La Diada de Sant Jordi

I’d been relatively disappointed by my experience of Valentine’s Day here in Barcelona. I saw no cards exchanged, no gifts, no surprise flowers, and certainly no more public displays of affection than was usual. I found it strange, from a country where we certainly think ‘la gente’ (the people) are supposed to be far more romantic, passionate, and all that hot-blooded Latin type of malarkey. Valentine’s Day for us is ridiculously commercial, a trend I am coming to see I might as well write for all the major holidays, as the world becomes more and more obsessed with making money rather than caring about what everybody actually feels like, or how we should be acting as people; in England the holiday seasons are just a constant feeling of despair and frustration more frequently nowadays – I feel like I am constantly counting my pennies and scrabbling around in pockets in case a fiver has gone through the wash somewhere along the line, because every little helps when I’m aware I have to get a gift for the world and his wife.

I got rather nostalgic, though heaven knows why, when watching my weekly dose of English television and seeing the regular slog of ‘LOVE EACH OTHER’ adverts that crop up around the end of January towards Valentine’s Day – particularly sad that I couldn’t even receive that wonderful stroke of genius which is the 7p Smartprice ASDA gift card. Woe is me! Not that I would have even got anything back in the UK – nobody declares love for one another any longer on this special day reserved for only boyfriend and girlfriend, husband and wife, partner and insert whatever applies here. I suppose you would now be wondering why I’m rambling on about Valentine’s Day when we’re now well into April and almost through to May. Perhaps I’m laying on a thick hint for next year, but that’s not the case – here in Catalonia, Valentine’s is replaced by Sant Jordi, or St. George’s Day to you and me. One and the same patron Saint of England.

Would you be their Valentine with this?

The story that we know about George and his dragon is the same one reeled out here – ‘Sant Jordi i el Drac’ is the fable, in which the villagers of Montblanc are terrorised by a pesky dragon, who cheekily eats all their sheep and starts then picking on the people – the villagers decide to draw lots to see who will next be eaten by the dragon, and unluckily one week the Princess is drawn. Brave Jordi saves her by spearing down the beast, handily spilling blood onto a rosebush which flowered rather faster than normal, and plentifully. Thus the rose here has become a symbol of this day, and is given to a loved one, usually a woman or a girl. Lovers buy them for their partner, papa buys them for his wife and his children, and daughters wait desperately for daddy to come home so they can put their rose, bound with a ribbon bearing the Catalan colours, yellow and red, and teamed with a piece of straw, into water and left to dry for weeks on end afterward.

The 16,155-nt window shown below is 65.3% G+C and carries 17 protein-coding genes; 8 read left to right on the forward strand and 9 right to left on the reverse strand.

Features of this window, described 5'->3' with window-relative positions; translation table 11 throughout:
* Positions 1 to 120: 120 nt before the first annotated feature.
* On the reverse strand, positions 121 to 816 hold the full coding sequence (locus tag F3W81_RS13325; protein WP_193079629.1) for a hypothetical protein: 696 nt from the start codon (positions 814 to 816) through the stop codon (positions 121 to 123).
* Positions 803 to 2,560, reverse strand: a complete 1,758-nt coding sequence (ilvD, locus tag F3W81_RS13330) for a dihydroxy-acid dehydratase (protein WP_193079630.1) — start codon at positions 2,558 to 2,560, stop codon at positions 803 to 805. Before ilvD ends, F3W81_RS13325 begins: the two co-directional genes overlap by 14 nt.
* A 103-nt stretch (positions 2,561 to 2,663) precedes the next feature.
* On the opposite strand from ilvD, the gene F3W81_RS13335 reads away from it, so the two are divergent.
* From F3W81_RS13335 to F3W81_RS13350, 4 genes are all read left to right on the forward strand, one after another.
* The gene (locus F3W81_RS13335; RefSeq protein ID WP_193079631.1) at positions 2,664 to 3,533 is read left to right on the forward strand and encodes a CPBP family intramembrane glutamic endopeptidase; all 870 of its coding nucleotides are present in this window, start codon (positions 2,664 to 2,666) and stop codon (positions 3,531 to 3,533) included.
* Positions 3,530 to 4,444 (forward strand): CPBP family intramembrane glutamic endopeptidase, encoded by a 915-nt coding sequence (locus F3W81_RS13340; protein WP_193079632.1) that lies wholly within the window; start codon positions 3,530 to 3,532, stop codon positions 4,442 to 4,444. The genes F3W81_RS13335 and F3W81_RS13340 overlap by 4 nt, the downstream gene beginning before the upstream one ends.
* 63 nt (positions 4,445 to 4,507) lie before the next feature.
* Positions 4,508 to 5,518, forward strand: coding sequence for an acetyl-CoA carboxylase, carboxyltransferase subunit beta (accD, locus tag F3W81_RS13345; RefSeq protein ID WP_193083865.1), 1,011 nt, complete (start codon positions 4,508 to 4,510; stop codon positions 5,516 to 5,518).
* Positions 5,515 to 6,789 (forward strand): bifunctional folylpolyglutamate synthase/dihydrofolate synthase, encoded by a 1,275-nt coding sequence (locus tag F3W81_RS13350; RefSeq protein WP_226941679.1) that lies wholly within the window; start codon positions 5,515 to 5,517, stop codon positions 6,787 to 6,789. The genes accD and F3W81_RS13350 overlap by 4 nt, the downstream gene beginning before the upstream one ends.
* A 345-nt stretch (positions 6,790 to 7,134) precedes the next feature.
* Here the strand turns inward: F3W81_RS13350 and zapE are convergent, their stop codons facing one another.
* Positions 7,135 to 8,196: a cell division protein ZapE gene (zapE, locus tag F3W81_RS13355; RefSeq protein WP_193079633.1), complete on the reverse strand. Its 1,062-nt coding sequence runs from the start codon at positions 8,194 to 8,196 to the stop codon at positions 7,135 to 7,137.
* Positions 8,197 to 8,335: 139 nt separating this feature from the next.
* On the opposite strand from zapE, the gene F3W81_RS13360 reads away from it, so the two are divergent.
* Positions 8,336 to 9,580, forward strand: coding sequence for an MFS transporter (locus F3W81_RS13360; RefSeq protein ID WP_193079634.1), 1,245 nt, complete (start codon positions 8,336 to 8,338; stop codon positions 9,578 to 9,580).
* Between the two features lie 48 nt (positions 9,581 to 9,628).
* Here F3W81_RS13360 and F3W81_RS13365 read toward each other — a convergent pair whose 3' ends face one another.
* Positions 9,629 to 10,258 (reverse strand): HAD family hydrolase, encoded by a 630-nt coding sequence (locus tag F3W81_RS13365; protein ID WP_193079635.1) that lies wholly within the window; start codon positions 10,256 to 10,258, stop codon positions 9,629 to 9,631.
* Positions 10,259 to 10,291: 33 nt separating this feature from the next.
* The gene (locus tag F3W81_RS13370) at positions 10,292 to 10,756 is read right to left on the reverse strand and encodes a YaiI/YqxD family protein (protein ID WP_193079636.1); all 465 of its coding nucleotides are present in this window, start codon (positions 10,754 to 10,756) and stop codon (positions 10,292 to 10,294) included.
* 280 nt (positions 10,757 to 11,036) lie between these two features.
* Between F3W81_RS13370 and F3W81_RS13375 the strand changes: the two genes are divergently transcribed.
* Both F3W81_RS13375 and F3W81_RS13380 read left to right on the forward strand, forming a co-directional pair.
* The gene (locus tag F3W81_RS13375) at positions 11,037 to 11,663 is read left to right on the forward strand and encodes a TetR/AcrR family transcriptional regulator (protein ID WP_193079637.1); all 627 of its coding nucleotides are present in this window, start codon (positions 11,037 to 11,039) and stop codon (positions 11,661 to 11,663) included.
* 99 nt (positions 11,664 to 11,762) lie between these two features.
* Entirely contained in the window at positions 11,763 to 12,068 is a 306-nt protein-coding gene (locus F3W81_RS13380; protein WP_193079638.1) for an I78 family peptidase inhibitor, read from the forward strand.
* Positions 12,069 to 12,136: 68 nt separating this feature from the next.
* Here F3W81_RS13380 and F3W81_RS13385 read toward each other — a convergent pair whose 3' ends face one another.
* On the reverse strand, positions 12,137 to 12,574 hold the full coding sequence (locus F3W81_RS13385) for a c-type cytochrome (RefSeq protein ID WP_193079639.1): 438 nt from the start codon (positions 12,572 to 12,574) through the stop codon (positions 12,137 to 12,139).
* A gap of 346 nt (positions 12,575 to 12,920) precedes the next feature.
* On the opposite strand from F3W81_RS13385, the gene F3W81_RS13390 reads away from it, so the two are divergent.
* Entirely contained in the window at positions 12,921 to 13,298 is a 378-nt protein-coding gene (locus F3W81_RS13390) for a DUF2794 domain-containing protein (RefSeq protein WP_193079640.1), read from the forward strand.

Beautiful dyed flowers also line the streets along with the traditional red ones.

When you walk the streets of Barcelona and indeed, I am sure, anywhere in Catalonia on the 23rd of April, they are festooned with sellers galore, from the poor quality roses that seem to be dredged from a ditch, to fantastic creations even made from metal or longer-lasting material: ‘roses per sempre’ (roses for always). People are buying them by the dozen, handing them to little children, taking them back to schools and offices for the workers, and in general swept up like hot cakes, such is the popularity of this tradition. I had been told about it a few months beforehand by my German host family, but had not anticipated how big the day really is here. Along with a rose, it is tradition to be given a book, and in Catalonia alone around 7% of book sales for the entire year take place on this day, with roughly 17 million Euros being spent on ‘llibres’; astonishing, too, when you take into account how Spain is sinking further into recession than it has ever before. The reason for the book-giving is that St. Jordi also falls on World Book Day, plus on the anniversary of the death of both Cervantes and Shakespeare, and when it began to be seen as a day to celebrate literature; this tradition was widely accepted and taken on keenly. The new family I am with have three quite small children, which was nice for me as I got to listen to them reading their gifted books aloud that evening, and in Spanish (after six months here I’m now with a family who speaks Spanish and solely that at home). Although I already know the story of ‘Ricitos de Oro y Los Tres Osos’, of which title, I’m sure you’ll be able to guess in English, I was rather proud that I understood every word of it, even if it was a book for the 3-5 age gap.

Bookstalls spring up everywhere, mixed in with those selling roses.